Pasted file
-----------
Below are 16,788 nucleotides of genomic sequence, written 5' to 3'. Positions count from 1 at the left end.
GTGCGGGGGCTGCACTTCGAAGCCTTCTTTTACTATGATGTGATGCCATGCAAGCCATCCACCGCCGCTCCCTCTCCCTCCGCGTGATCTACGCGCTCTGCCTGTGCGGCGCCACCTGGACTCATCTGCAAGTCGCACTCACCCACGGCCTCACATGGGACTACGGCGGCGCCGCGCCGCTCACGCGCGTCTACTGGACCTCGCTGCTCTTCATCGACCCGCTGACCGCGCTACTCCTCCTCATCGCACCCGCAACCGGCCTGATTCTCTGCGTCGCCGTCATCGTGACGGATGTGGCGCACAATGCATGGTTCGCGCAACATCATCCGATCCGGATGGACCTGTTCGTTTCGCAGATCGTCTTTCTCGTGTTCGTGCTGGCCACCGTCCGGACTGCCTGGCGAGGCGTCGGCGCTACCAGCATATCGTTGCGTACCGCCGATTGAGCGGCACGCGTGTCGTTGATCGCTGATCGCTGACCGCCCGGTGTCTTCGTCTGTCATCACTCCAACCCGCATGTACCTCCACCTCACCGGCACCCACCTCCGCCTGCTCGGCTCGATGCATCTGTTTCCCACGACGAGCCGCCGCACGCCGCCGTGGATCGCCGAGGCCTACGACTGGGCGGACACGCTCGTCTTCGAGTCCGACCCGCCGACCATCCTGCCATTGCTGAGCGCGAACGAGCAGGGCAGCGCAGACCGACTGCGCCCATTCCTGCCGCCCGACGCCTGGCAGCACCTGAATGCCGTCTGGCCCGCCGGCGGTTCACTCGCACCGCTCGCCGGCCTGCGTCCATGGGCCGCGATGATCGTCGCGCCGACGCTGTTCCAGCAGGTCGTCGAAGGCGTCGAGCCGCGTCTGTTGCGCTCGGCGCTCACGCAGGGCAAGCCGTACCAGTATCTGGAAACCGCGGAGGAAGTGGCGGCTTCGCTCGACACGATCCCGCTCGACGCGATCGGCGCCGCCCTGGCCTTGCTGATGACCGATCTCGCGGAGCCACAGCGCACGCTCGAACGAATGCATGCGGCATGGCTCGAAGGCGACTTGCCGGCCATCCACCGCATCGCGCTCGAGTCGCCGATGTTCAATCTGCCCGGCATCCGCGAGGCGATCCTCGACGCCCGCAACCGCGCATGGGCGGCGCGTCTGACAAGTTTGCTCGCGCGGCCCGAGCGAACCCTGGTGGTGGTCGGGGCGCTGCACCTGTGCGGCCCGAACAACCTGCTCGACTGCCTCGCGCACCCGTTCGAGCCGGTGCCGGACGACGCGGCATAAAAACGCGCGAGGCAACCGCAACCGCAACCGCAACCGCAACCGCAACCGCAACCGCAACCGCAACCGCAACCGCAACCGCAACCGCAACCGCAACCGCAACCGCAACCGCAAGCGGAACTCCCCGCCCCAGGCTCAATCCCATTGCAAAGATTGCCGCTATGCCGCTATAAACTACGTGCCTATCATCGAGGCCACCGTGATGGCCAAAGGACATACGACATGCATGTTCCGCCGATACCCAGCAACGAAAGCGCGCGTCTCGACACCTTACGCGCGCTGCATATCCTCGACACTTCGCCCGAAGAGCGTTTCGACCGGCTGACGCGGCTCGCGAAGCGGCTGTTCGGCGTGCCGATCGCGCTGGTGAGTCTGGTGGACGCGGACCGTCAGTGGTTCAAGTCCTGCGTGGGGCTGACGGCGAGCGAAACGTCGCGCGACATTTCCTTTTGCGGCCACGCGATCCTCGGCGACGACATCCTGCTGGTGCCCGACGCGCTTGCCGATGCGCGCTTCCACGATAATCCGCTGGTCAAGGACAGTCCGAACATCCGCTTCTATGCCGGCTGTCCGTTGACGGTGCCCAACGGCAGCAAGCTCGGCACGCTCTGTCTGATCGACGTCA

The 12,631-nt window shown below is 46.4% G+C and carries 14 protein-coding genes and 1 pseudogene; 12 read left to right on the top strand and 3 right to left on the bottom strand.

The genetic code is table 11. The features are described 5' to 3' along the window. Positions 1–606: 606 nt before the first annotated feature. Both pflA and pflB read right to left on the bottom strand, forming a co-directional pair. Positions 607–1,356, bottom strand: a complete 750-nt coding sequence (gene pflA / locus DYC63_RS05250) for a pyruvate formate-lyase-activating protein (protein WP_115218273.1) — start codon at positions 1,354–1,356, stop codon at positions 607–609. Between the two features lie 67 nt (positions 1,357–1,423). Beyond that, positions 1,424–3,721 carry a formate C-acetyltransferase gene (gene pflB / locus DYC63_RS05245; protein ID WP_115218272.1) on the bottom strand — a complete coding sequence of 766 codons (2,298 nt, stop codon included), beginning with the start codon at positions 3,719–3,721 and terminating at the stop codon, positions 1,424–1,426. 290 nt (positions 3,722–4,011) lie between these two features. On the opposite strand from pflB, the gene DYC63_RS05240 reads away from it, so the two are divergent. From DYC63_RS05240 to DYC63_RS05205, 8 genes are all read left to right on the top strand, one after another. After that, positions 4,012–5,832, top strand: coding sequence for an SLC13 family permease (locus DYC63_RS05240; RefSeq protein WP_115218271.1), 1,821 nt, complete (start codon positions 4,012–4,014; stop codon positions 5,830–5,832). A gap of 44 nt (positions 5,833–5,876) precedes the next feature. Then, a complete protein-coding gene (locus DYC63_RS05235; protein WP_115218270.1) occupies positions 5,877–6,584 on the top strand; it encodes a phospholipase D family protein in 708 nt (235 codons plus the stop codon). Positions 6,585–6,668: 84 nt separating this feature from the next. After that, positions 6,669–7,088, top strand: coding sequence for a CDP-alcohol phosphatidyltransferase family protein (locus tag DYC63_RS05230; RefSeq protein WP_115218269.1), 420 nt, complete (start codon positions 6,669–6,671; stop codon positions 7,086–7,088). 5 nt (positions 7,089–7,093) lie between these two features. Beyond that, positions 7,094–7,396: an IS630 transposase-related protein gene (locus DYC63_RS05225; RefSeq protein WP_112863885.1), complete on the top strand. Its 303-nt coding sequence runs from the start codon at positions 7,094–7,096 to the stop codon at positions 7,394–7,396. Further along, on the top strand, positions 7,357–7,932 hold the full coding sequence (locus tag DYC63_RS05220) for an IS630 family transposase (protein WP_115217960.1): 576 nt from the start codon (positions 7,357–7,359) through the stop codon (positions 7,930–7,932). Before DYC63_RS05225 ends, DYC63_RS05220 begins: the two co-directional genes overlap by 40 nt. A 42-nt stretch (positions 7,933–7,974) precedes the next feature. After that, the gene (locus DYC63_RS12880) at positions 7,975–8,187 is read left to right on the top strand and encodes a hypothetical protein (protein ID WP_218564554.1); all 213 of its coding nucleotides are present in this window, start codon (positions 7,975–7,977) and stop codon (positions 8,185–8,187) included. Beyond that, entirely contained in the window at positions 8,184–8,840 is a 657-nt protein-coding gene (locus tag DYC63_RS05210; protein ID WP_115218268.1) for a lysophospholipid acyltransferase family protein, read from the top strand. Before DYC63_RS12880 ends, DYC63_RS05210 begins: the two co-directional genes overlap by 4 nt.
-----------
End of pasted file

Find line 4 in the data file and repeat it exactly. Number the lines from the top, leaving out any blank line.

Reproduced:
The genetic code is table 11. The features are described 5' to 3' along the window. Positions 1–606: 606 nt before the first annotated feature. Both pflA and pflB read right to left on the bottom strand, forming a co-directional pair. Positions 607–1,356, bottom strand: a complete 750-nt coding sequence (gene pflA / locus DYC63_RS05250) for a pyruvate formate-lyase-activating protein (protein WP_115218273.1) — start codon at positions 1,354–1,356, stop codon at positions 607–609. Between the two features lie 67 nt (positions 1,357–1,423). Beyond that, positions 1,424–3,721 carry a formate C-acetyltransferase gene (gene pflB / locus DYC63_RS05245; protein ID WP_115218272.1) on the bottom strand — a complete coding sequence of 766 codons (2,298 nt, stop codon included), beginning with the start codon at positions 3,719–3,721 and terminating at the stop codon, positions 1,424–1,426. 290 nt (positions 3,722–4,011) lie between these two features. On the opposite strand from pflB, the gene DYC63_RS05240 reads away from it, so the two are divergent. From DYC63_RS05240 to DYC63_RS05205, 8 genes are all read left to right on the top strand, one after another. After that, positions 4,012–5,832, top strand: coding sequence for an SLC13 family permease (locus DYC63_RS05240; RefSeq protein WP_115218271.1), 1,821 nt, complete (start codon positions 4,012–4,014; stop codon positions 5,830–5,832). A gap of 44 nt (positions 5,833–5,876) precedes the next feature. Then, a complete protein-coding gene (locus DYC63_RS05235; protein WP_115218270.1) occupies positions 5,877–6,584 on the top strand; it encodes a phospholipase D family protein in 708 nt (235 codons plus the stop codon). Positions 6,585–6,668: 84 nt separating this feature from the next. After that, positions 6,669–7,088, top strand: coding sequence for a CDP-alcohol phosphatidyltransferase family protein (locus tag DYC63_RS05230; RefSeq protein WP_115218269.1), 420 nt, complete (start codon positions 6,669–6,671; stop codon positions 7,086–7,088). 5 nt (positions 7,089–7,093) lie between these two features. Beyond that, positions 7,094–7,396: an IS630 transposase-related protein gene (locus DYC63_RS05225; RefSeq protein WP_112863885.1), complete on the top strand. Its 303-nt coding sequence runs from the start codon at positions 7,094–7,096 to the stop codon at positions 7,394–7,396. Further along, on the top strand, positions 7,357–7,932 hold the full coding sequence (locus tag DYC63_RS05220) for an IS630 family transposase (protein WP_115217960.1): 576 nt from the start codon (positions 7,357–7,359) through the stop codon (positions 7,930–7,932). Before DYC63_RS05225 ends, DYC63_RS05220 begins: the two co-directional genes overlap by 40 nt. A 42-nt stretch (positions 7,933–7,974) precedes the next feature. After that, the gene (locus DYC63_RS12880) at positions 7,975–8,187 is read left to right on the top strand and encodes a hypothetical protein (protein ID WP_218564554.1); all 213 of its coding nucleotides are present in this window, start codon (positions 7,975–7,977) and stop codon (positions 8,185–8,187) included. Beyond that, entirely contained in the window at positions 8,184–8,840 is a 657-nt protein-coding gene (locus tag DYC63_RS05210; protein ID WP_115218268.1) for a lysophospholipid acyltransferase family protein, read from the top strand. Before DYC63_RS12880 ends, DYC63_RS05210 begins: the two co-directional genes overlap by 4 nt.